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Neurorehabilitation approaches for disorders of the peripheral nervous system 

Neurorehabilitation approaches for disorders of the peripheral nervous system
Neurorehabilitation approaches for disorders of the peripheral nervous system

William Huynh

, Michael Lee

, and Matthew Kiernan


May 26, 2016: This chapter has been re-evaluated and remains up-to-date. No changes have been necessary.

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date: 17 September 2021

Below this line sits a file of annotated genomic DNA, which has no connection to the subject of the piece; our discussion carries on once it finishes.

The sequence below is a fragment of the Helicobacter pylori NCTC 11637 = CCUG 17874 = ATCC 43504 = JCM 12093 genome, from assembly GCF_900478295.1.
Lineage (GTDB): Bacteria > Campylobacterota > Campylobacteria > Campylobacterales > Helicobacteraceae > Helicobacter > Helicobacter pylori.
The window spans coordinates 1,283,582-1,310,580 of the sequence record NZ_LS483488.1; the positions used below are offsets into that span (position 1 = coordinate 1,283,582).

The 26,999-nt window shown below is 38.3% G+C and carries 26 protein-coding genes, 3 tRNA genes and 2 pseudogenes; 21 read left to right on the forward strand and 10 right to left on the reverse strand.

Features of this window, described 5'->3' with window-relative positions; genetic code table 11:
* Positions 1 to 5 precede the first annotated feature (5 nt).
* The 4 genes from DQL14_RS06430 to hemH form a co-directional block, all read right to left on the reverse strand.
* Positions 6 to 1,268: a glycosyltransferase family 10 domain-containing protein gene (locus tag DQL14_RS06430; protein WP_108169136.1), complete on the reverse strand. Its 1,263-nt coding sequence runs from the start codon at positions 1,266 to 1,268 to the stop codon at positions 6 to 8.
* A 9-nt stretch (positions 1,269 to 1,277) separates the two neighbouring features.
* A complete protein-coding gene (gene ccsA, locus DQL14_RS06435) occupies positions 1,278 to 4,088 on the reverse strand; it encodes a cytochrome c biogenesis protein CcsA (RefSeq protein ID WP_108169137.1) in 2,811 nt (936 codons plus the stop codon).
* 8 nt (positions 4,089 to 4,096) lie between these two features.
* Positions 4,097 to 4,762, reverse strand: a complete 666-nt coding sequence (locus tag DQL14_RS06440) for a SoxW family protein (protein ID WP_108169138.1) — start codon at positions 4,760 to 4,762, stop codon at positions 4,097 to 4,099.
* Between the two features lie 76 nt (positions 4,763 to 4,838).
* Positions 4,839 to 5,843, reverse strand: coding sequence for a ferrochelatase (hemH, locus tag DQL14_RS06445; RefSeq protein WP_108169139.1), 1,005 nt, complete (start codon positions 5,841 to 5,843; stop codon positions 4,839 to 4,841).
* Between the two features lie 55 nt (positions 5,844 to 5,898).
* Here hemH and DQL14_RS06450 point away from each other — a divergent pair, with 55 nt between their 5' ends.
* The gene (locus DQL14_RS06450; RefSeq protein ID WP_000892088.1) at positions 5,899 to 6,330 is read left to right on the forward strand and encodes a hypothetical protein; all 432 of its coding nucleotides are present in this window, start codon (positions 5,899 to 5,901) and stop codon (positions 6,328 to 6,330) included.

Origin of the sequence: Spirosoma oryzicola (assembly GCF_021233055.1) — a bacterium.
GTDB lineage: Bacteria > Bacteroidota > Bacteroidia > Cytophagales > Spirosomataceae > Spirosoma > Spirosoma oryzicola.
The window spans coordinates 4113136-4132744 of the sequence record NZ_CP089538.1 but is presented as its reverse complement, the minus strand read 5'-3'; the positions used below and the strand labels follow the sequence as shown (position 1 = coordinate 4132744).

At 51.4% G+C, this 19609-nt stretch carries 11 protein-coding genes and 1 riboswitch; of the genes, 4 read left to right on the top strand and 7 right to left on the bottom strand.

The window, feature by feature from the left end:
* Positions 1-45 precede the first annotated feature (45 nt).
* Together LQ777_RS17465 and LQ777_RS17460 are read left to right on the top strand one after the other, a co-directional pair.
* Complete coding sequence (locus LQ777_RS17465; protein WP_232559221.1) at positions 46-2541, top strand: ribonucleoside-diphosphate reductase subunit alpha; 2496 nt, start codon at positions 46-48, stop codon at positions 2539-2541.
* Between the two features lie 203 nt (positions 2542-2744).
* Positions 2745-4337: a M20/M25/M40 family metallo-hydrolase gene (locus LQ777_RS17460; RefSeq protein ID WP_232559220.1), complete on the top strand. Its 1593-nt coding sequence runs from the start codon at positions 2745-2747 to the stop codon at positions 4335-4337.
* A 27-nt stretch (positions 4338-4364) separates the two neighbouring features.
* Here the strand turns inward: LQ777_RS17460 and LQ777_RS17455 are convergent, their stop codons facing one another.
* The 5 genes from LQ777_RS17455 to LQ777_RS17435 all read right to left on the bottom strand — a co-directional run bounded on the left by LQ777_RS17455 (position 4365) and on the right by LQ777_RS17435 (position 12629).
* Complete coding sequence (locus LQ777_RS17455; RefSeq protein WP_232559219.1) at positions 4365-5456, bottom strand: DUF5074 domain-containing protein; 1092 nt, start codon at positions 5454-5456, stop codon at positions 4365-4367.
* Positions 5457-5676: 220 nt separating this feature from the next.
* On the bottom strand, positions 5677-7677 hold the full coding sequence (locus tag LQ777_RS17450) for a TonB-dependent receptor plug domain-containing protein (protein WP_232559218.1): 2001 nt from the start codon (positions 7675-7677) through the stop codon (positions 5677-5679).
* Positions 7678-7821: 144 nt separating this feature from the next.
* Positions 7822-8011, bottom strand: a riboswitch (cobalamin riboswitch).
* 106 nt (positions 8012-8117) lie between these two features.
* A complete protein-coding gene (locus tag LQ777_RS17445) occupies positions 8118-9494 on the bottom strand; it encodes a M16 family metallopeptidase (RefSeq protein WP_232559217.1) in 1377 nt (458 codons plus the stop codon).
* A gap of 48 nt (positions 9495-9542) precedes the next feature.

Disorders of the peripheral nervous system comprise both traumatic and non-traumatic aetiologies that may involve different levels in the spinal cord, emerging spinal nerve roots, brachial or lumbosacral plexus, to the peripheral nerves. Lesions can be focal, as in most cases of traumatic aetiology, or multifocal or generalized as commonly seen in non-traumatic causes. Current rehabilitative strategies aim at reversing the underlying cause of the nerve lesion, whilst at the same time, treating the symptoms, and preventing complications. More specifically, the emphasis of rehabilitation is to maximize functional independence, locomotion, prevent physical deformity, facilitate integration into society, and overall, improve quality of life. This chapter provides a basic understanding of the pathophysiology of neurological deficits associated with lesions of the peripheral nervous system, followed by a systematic discussion of the general principles. The aim is to provide the healthcare professional with a template and practical approach to the delivery of such therapy.

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